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32 Cards in this Set

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What are 3 types of freehold estates?
1. Fee Simple (FS)- including defeasible fees
2. Life Estate (LE)
3. Fee Tail (modern presumption = FSA, UNLESS Bar Exam Q. asks you to apply common law rule)
FSA
potentiall infinite DURATION

MUST be fully ALIENABLE
Hypo #1: John will shte farm in upstate NY to Yoko, but provides that if Yoko tries to sell the farm, it goes to Shaun.
Yoko: FSA
Shaun: Nothing

GENERAL RULE: ANY attempt to put a direct on alienation is VOID - thus ignore the restriction

CONDITIONS however, may be imposed on the exercise of a FS
Hypo #2: John will shte farm in upstate NY to Yoko, but provided that if Yoko allows Paul onto the property, then the farm goes to Shaun.
OK- b/c no language of condition on use of property.
Hypo #2: John will shte farm in upstate NY to Yoko, but provided that if Yoko tries to sell the farm during her lifetime, then Shaun has the RIGHT OF FIRST REFUSAL, that is, Shaun has the option to buy the land before Yoko can sell the land before Yko can sell the land to anyone else. Is this restriction on alienation ok?
Yes- the modern EXCEPTION upholds the validity of RIGHTS OF REFUSAL.
How do you create a FSA...

@ common law?

majority change?
@ common law to create a FSA: "To A and her heirs"
IF the language was to "A", then @ common law A took a LE

TODAY, MAJORITY CHANGE: Cts will presume a FSA was granted- UNLESS language shows clear intent to do something else to do otherwise.
Hypo #3: John wills the farm to Yoko. What estate does Yoko receive?
FSA
Present Estates -
4 Broad Types
Answer Note/Hint
Present Estates -
4 Broad Types 1) Fee Simple Absolute
2) Defeasible Fees (3 Kinds)
3) Fee Tail
4) Life Estate
Fee Simple Absolute
• “To A” = enough
• = absolute ownership of potentially infinite duration
• Divisible (can leave it in your will), Descendible & alienable
•Future Interest? = A’s heirs have NOTHING (only A has ownership)
Fee Tail
• “To A & the heirs of his body”
• Historically would pass directly to lineal blood descendants NO MATTER WHAT
• About preserving dynasties
• If try to create it today it's made into a Fee simple Absolute
Defeasible Fees -

Fee Simple Determinable
• “To a so long as”, “To A during”
• = looking for clear durational language
• Forefeiture is automatic if stated condition is violated - very harsh
• = divisible, descendible & alienable
• BUT always subject to the condition!!!!!! Condition is carried w/ it.
• Future interest = possibility of reverter (FSDPOR)
Deafeasible Fees -

Fee Simple Subject to Condition Subsequent
• “To A but if X occurs, grantor reserves the right to reenter & retake”
• This estate is NOT automatically terminated BUT can be cut short at the grantors option if the stated condition occurs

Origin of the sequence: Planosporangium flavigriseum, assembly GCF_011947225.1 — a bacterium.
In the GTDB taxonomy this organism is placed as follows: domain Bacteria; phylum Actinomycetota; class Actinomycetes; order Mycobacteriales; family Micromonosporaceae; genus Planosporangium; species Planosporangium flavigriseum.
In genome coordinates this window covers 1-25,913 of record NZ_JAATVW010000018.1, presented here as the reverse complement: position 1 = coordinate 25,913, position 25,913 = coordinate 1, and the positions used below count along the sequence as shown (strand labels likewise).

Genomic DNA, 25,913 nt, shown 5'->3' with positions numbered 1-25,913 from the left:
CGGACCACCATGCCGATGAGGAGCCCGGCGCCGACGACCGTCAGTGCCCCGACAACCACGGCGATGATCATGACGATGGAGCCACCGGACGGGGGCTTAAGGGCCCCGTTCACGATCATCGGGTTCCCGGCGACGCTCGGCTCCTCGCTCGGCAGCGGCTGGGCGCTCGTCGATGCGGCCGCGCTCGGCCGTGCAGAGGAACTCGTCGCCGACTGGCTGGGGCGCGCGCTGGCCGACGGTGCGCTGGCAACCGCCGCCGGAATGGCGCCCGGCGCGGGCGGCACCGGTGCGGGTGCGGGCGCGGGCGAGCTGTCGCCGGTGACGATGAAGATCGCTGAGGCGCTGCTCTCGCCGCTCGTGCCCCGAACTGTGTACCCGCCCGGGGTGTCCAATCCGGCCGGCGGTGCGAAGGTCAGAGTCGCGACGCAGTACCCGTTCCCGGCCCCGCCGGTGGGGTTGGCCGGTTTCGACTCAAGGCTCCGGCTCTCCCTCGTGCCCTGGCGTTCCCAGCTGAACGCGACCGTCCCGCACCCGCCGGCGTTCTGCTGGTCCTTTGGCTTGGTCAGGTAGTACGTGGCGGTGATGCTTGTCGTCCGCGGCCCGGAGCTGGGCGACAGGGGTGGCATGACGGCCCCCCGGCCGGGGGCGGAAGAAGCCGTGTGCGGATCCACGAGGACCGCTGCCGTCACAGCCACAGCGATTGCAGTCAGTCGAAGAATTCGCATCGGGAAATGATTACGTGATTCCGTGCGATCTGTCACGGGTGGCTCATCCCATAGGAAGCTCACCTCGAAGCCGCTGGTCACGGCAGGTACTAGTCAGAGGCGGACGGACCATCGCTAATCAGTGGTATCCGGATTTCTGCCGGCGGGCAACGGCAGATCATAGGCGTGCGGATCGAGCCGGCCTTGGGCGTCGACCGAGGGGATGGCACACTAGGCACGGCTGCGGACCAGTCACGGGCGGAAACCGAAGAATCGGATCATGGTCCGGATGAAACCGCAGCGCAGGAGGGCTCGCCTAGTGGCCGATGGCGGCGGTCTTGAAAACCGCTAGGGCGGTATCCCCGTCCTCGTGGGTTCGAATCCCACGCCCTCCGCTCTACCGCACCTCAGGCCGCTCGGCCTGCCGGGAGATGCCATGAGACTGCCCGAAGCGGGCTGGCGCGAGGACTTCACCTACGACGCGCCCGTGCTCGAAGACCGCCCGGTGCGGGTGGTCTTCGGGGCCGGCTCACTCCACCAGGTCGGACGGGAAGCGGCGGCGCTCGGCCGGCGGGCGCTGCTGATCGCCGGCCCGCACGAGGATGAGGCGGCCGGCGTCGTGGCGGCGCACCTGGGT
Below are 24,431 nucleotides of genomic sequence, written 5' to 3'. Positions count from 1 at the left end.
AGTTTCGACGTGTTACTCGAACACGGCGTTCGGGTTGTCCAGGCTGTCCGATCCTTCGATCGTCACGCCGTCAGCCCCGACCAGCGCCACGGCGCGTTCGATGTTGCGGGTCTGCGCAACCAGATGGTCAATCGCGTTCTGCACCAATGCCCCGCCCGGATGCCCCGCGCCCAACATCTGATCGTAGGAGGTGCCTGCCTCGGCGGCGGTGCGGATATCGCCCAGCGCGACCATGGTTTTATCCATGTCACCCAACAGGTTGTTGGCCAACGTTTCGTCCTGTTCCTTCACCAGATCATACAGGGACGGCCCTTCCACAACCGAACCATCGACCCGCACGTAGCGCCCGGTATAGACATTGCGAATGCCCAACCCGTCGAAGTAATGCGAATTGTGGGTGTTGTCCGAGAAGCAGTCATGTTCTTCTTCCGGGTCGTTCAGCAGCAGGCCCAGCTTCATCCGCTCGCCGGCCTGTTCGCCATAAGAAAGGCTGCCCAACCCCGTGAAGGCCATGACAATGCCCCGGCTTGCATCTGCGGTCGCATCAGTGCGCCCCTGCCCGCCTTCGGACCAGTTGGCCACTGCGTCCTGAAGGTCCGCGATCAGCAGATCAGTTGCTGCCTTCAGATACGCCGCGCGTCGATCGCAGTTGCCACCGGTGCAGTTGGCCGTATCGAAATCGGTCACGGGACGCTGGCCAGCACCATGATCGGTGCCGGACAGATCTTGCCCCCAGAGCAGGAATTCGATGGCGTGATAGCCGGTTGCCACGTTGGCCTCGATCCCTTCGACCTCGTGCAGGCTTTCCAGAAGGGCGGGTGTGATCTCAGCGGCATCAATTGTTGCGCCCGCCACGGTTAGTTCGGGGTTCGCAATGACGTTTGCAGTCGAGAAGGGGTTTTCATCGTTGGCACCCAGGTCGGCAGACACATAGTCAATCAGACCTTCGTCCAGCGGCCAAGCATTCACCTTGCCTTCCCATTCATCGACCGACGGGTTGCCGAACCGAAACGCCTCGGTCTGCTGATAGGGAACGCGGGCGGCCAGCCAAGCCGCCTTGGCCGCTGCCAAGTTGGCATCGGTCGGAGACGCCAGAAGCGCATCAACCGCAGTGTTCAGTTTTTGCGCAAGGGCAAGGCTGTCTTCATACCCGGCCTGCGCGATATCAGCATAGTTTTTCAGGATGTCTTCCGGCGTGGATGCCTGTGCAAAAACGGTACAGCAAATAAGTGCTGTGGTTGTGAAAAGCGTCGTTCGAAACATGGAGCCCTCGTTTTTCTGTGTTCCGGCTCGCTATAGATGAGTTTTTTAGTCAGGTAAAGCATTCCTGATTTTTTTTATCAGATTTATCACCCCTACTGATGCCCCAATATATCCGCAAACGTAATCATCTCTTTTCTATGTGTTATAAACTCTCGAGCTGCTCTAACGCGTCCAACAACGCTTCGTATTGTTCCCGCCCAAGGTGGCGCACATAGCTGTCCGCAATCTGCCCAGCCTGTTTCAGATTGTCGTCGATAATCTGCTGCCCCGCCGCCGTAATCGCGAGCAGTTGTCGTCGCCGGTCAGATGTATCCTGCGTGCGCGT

• Accompanying future interest = RT of reentry (syn w/ power of termination)
• Future Interest = Executory interest held by O
Present Estates -
4 Broad Types
Answer Note/Hint
Present Estates -
4 Broad Types 1) Fee Simple Absolute
2) Defeasible Fees (3 Kinds)
3) Fee Tail
4) Life Estate
Fee Simple Absolute
• “To A” = enough
• = absolute ownership of potentially infinite duration
• Divisible (can leave it in your will), Descendible & alienable
•Future Interest? = A’s heirs have NOTHING (only A has ownership)
Fee Tail
• “To A & the heirs of his body”
• Historically would pass directly to lineal blood descendants NO MATTER WHAT
• About preserving dynasties
• If try to create it today it's made into a Fee simple Absolute
Defeasible Fees -

Fee Simple Determinable
• “To a so long as”, “To A during”
• = looking for clear durational language
• Forefeiture is automatic if stated condition is violated - very harsh
• = divisible, descendible & alienable
• BUT always subject to the condition!!!!!! Condition is carried w/ it.
• Future interest = possibility of reverter (FSDPOR)
Deafeasible Fees -

Fee Simple Subject to Condition Subsequent
• “To A but if X occurs, grantor reserves the right to reenter & retake”
• This estate is NOT automatically terminated BUT can be cut short at the grantors option if the stated condition occurs
• Accompanying future interest = RT of reentry (syn w/ power of termination)
Defeasible Fees -

Fee Simple Subject to Executory Limitation
• “To A but if X occurs then to B”
• Potentially infinite, so long as stated contingency does NOT occur
• Alienable, devisable, descendible all subject to the condition
• = if condition broken estate is AUTOMATICALLY forfeited in favor of someone other than grantor
• Future Interest = Executory Interest held by 3rd P (who = beneficiary)

• Words of mere desire/hope/intent = NOT enough (insufficient to create)
• CT requires clear language b/c disfavored
• NOT ENOUGH = "To a for the purpose of constructing a day care center" OR "To A w/ the hope that she becomes a lawyer" OR "to A w/ the expectation that..."
• In these examples, A has a fee simple absolute
What is the Rule on Restraint on Alienation?
• An Absolute restraint on alienation is an absolute ban on the power to sell or transfer that is not linked to any reasonable time-limited purpose